Google Books also suggests that “Bits and Bobs” was used as a chapter heading in a photography yearbook a year earlier, in 1893, but the date can’t be confirmed from what Google shows of the book.

On the matter of “bits and bobs” appearing in American sources, Google Ngram Viewer shows sporadic use in the twentieth century, with a gradual increase starting in the ’70s.

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The expression has been used 57 times in the New York Times, some but not all coming in quotes from British people. The first appearance is in a 1951 review of a children’s book about making puppets, using, for example, “the bits and bobs to be found in a young boy’s pocket.” And the most recent is in a December 2017 Vows column, which describes one of the two grooms: “He was always creative and enjoyed making crafts with bits and bobs of paper he had saved, ticket stubs and back-of-the-envelope doodles.”

In any case, it’s a useful expression, not quite the same as “bits and pieces”–which for me, anyway, always brings to mind the Dave Clark Five song. I imagine it’s here to stay.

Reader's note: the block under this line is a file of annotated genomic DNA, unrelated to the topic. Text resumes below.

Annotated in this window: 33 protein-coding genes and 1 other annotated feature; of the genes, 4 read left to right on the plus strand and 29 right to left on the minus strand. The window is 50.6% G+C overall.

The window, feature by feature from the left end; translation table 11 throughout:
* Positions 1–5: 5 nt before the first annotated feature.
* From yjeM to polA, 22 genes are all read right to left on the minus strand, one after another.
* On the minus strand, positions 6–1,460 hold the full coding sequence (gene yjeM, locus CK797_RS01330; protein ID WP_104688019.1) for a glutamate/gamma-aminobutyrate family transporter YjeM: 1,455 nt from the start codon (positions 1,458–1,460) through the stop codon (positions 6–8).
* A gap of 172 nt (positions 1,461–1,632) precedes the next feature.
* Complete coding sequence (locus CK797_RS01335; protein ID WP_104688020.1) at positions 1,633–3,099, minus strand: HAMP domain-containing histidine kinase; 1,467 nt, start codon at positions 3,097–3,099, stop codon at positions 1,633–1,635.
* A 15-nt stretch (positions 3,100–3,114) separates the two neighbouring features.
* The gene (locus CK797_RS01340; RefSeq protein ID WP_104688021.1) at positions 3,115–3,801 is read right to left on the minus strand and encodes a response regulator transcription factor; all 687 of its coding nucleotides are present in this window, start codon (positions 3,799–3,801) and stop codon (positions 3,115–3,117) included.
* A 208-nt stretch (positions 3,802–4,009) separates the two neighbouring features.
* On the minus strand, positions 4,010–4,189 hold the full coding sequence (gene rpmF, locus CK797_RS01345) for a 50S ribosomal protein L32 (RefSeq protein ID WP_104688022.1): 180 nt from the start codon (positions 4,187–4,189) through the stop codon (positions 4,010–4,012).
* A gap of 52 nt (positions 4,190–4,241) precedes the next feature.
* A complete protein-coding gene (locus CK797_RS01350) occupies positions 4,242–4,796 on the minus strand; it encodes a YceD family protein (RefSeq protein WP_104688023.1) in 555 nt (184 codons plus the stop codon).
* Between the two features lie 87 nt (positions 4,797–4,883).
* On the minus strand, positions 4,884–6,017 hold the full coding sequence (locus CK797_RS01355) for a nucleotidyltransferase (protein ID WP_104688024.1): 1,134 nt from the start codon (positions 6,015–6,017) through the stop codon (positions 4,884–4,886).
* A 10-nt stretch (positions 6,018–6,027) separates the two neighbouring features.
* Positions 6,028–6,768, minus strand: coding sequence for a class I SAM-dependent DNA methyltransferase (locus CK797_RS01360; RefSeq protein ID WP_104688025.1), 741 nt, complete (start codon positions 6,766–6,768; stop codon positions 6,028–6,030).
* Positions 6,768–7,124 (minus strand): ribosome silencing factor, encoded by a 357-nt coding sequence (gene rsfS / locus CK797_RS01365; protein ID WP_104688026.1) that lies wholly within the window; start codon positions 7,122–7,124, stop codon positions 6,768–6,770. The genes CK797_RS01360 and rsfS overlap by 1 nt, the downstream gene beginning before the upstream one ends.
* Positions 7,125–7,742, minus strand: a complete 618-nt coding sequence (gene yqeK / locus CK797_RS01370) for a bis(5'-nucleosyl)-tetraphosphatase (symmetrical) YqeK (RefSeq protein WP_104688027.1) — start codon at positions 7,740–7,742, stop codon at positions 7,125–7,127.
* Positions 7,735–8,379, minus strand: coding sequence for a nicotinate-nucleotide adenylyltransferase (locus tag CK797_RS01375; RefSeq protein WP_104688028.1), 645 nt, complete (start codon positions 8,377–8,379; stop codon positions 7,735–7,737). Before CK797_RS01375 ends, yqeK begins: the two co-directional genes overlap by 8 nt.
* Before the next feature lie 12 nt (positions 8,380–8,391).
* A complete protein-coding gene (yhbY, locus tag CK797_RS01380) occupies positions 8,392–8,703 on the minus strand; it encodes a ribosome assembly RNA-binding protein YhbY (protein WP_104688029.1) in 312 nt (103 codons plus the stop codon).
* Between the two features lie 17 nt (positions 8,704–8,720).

Can You Spot the NOOBs?

The two publications I regularly read are the New York Times and the New Yorker. The latter has something of a reputation for Anglophilia (diminished somewhat since Tina Brown stepped down as editor) but in fact I tend to find more Britishisms in the Times.

However, I don’t think the Times has ever published three in one paragraph, as the New Yorker did in a January issue I just caught up with. The author is the Harvard historian Jill Lepore, and she’s writing about an intellectual-property dispute relating to two doll brands, Barbie and Bratz. Actually, Lepore has the three NOOBs in just two sentences! Can you spot them?

Carter Bryant was thirty-one and working at Mattel in August of 2000, designing clothes for Barbie, when he created Bratz, though he later said—and his legal defense turned on this claim—that he’d got the idea for the dolls while on a seven-month break from Mattel, two years earlier. He drew some sketches of clothes-obsessed, bratty-looking teen-agers—“The Girls with a Passion for Fashion!” he called them—and made a prototype by piecing together bits and bobs that he found in a trash bin at work and in his own collection at home: a doll head, a plastic body, and Ken boots.